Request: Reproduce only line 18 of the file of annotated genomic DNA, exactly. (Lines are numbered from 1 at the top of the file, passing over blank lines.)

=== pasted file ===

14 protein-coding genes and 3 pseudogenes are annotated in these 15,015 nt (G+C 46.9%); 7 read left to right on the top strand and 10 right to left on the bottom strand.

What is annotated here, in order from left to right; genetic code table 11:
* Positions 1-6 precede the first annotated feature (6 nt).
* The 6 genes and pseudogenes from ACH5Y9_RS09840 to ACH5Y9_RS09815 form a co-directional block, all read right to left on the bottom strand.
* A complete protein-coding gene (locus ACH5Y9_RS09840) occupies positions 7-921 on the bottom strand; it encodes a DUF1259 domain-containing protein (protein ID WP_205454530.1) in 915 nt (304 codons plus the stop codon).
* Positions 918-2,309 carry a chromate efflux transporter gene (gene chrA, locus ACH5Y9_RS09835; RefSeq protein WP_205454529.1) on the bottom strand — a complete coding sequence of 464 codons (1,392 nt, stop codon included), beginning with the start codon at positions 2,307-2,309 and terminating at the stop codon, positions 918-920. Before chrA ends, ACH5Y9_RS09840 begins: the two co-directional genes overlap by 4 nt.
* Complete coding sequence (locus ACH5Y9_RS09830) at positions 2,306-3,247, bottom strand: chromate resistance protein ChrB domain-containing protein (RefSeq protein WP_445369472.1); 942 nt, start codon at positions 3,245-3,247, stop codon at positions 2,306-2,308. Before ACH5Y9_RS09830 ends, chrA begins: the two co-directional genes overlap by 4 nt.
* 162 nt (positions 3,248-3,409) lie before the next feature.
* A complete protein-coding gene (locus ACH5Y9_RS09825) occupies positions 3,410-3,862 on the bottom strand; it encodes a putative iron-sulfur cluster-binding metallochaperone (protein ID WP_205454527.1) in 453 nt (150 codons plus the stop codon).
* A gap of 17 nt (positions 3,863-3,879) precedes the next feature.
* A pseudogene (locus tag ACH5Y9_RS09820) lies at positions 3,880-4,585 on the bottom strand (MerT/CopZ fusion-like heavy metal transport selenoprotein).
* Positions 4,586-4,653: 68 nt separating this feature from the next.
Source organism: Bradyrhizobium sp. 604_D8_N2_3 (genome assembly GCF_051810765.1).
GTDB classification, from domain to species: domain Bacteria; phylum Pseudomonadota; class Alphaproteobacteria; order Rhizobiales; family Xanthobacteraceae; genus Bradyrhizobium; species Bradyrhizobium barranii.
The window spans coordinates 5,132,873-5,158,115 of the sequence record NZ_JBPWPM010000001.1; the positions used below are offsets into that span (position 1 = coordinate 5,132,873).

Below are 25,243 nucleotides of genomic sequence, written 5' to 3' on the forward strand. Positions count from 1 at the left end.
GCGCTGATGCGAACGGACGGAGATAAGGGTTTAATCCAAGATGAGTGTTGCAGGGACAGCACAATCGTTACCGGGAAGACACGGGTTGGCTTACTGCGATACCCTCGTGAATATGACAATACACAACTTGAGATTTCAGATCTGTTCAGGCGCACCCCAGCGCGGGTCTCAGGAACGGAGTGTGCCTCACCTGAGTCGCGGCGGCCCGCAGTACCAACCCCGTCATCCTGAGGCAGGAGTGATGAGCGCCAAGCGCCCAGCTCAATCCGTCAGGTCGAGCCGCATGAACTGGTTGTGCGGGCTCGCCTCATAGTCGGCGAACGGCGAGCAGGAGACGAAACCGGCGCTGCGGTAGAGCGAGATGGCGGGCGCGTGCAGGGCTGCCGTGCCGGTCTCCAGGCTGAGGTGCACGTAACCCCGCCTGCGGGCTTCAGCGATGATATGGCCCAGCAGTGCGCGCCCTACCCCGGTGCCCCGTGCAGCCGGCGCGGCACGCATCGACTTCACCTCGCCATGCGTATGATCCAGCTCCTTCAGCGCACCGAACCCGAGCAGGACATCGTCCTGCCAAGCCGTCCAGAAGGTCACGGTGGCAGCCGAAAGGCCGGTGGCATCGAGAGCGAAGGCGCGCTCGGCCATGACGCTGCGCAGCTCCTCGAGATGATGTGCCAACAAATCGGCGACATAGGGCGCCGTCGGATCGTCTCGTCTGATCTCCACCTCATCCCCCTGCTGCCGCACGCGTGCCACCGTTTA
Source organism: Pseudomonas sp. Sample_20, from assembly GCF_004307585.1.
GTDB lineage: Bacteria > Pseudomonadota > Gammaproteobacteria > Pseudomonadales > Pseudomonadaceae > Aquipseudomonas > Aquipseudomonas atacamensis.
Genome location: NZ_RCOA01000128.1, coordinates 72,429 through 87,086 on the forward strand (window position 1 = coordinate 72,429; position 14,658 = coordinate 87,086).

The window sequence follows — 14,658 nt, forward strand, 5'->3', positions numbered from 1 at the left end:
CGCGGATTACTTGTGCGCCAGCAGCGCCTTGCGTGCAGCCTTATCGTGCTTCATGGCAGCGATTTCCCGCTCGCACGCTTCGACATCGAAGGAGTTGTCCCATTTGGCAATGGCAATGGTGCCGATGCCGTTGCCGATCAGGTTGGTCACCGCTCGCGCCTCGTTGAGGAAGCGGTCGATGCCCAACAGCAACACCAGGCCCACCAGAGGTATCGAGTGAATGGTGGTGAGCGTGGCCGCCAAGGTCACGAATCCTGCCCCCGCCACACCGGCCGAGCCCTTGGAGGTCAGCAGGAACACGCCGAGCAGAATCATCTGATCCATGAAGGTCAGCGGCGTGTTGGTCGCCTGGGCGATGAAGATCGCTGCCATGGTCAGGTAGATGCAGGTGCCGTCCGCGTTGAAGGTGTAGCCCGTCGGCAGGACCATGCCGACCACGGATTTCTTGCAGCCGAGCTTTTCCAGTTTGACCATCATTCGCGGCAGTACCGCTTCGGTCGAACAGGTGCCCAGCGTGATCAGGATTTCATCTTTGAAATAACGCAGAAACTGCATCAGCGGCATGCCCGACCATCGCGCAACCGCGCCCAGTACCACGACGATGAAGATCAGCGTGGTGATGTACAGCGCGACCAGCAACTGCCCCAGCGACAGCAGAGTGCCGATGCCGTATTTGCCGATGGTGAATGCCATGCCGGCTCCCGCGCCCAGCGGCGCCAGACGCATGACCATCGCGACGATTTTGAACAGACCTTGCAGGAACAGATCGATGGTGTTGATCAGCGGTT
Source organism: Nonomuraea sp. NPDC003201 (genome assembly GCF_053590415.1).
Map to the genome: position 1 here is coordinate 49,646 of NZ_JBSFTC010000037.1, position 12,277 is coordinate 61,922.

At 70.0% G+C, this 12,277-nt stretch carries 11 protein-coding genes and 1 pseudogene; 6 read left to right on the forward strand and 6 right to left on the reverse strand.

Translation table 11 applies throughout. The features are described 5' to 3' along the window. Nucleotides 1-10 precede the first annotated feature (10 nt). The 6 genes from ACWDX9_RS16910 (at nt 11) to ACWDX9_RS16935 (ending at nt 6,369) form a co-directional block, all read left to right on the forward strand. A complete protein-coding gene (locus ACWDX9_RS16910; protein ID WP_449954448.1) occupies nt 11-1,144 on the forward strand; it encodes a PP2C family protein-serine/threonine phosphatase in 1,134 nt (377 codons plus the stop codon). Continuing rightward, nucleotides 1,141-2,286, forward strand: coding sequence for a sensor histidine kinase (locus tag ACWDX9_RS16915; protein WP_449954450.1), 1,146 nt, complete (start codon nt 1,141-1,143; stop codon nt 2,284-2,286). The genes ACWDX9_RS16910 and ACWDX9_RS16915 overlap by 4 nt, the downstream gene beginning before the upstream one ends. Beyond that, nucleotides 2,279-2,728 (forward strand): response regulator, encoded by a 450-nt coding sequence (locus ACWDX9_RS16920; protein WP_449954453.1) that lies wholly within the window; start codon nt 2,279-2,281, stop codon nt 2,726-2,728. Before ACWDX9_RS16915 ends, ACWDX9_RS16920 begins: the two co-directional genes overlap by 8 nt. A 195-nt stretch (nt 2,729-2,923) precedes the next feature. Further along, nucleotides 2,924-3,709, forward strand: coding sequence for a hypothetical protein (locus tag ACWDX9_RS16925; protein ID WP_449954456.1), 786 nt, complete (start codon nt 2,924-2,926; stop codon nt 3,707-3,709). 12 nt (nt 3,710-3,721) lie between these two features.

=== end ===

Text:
Source organism: Pseudomonas sp. Sample_20, from assembly GCF_004307585.1.